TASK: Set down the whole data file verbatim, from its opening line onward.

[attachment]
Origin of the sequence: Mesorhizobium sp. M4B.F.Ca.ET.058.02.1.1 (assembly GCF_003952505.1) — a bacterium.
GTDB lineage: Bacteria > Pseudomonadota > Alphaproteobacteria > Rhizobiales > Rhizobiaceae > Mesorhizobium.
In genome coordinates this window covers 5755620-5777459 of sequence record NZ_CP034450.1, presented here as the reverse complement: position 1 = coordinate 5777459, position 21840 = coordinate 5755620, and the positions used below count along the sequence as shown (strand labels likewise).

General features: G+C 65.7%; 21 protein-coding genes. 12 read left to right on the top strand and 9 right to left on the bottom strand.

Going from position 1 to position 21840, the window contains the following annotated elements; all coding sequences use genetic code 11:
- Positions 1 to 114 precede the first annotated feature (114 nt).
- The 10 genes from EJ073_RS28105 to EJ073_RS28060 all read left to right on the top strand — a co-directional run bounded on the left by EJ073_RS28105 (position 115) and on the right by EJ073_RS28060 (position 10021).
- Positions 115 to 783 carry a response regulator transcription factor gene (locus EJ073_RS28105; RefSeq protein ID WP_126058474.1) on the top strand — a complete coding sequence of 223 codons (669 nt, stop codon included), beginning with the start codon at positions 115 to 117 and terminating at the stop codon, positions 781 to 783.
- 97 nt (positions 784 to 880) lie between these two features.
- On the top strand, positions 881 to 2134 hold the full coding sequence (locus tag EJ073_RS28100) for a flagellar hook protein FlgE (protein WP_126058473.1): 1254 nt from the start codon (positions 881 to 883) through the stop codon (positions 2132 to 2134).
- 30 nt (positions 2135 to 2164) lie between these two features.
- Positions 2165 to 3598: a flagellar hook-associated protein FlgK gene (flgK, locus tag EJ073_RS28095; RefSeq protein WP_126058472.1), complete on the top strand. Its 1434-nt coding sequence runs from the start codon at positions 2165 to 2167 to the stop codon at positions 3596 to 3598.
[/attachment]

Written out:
Origin of the sequence: Mesorhizobium sp. M4B.F.Ca.ET.058.02.1.1 (assembly GCF_003952505.1) — a bacterium.
GTDB lineage: Bacteria > Pseudomonadota > Alphaproteobacteria > Rhizobiales > Rhizobiaceae > Mesorhizobium.
In genome coordinates this window covers 5755620-5777459 of sequence record NZ_CP034450.1, presented here as the reverse complement: position 1 = coordinate 5777459, position 21840 = coordinate 5755620, and the positions used below count along the sequence as shown (strand labels likewise).

General features: G+C 65.7%; 21 protein-coding genes. 12 read left to right on the top strand and 9 right to left on the bottom strand.

Going from position 1 to position 21840, the window contains the following annotated elements; all coding sequences use genetic code 11:
- Positions 1 to 114 precede the first annotated feature (114 nt).
- The 10 genes from EJ073_RS28105 to EJ073_RS28060 all read left to right on the top strand — a co-directional run bounded on the left by EJ073_RS28105 (position 115) and on the right by EJ073_RS28060 (position 10021).
- Positions 115 to 783 carry a response regulator transcription factor gene (locus EJ073_RS28105; RefSeq protein ID WP_126058474.1) on the top strand — a complete coding sequence of 223 codons (669 nt, stop codon included), beginning with the start codon at positions 115 to 117 and terminating at the stop codon, positions 781 to 783.
- 97 nt (positions 784 to 880) lie between these two features.
- On the top strand, positions 881 to 2134 hold the full coding sequence (locus tag EJ073_RS28100) for a flagellar hook protein FlgE (protein WP_126058473.1): 1254 nt from the start codon (positions 881 to 883) through the stop codon (positions 2132 to 2134).
- 30 nt (positions 2135 to 2164) lie between these two features.
- Positions 2165 to 3598: a flagellar hook-associated protein FlgK gene (flgK, locus tag EJ073_RS28095; RefSeq protein WP_126058472.1), complete on the top strand. Its 1434-nt coding sequence runs from the start codon at positions 2165 to 2167 to the stop codon at positions 3596 to 3598.